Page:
Over the summer Viviane Trinh, 35, received a surprising email from her parents, her mother in her late 60s and her father in his mid-70s, explaining that they wanted to skip the family’s Thanksgiving and Christmas celebrations this year and take a six-week cruise from Japan to Singapore. “They asked if anyone had objections,” she said.
Ms. Trinh, who is a dentist and lives in the West Village, felt torn.
On one hand, she loves her family’s traditions. The whole gang — she and her two siblings, and their partners — gathers at her parent’s house in Stamford, Conn., where they have a huge Thanksgiving meal. The day after Thanksgiving they begin decorating the tree, and in the weeks leading up to Christmas she’ll drop by to keep helping out. Christmas Day brings another feast along with a gift exchange.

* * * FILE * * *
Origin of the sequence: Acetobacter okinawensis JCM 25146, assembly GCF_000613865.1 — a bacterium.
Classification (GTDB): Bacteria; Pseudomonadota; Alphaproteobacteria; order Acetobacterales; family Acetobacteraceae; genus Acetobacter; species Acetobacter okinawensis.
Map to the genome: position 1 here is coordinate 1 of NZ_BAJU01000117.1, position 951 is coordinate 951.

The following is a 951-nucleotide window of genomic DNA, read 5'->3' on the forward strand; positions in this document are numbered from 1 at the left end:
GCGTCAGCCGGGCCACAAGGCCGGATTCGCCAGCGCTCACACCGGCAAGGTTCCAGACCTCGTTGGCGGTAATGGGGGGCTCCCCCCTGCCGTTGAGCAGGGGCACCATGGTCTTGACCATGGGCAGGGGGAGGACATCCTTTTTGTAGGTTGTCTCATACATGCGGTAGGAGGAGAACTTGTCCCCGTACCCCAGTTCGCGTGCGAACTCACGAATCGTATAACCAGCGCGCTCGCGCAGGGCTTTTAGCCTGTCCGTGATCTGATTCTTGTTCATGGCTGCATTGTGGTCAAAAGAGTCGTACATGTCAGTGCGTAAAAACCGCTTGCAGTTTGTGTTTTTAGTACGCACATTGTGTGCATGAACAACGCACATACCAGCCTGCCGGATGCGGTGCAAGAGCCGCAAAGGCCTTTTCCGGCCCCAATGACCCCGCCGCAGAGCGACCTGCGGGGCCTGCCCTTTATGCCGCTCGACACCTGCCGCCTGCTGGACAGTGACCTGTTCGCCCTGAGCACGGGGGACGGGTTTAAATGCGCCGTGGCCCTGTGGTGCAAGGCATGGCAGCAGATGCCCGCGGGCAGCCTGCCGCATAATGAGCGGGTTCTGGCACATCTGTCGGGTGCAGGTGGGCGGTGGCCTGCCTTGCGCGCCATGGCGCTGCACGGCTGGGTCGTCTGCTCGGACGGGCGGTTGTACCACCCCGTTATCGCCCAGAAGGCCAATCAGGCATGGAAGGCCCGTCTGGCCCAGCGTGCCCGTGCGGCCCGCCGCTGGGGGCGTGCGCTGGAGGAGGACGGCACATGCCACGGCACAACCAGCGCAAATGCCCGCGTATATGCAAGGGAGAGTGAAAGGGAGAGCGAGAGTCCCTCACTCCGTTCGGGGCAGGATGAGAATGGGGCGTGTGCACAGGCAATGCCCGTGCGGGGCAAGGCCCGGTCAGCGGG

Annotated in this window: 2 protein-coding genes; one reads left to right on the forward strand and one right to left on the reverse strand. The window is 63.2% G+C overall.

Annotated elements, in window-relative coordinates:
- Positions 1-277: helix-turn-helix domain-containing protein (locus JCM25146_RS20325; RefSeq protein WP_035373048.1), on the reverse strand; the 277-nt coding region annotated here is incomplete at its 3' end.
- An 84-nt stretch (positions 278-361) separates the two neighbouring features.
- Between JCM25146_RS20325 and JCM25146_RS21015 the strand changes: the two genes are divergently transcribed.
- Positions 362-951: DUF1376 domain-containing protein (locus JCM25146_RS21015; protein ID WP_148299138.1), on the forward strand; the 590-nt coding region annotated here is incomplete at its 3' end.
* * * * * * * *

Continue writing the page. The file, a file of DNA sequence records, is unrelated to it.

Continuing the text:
“I never thought our family traditions would change,” she said.
But Ms. Trinh also wants her parents to do what they want, especially since they are getting older. “My parents love us so much, they are always providing, and this is a chance to rekindle their own love as a couple,” she said. “People my age are making our own plans and having our own families,” she added.
This year some parents of adult children are forgoing family traditions and making their own plans, including taking dream trips. Their thinking goes: Our holidays have revolved around our children for decades; why not finally take time for ourselves?
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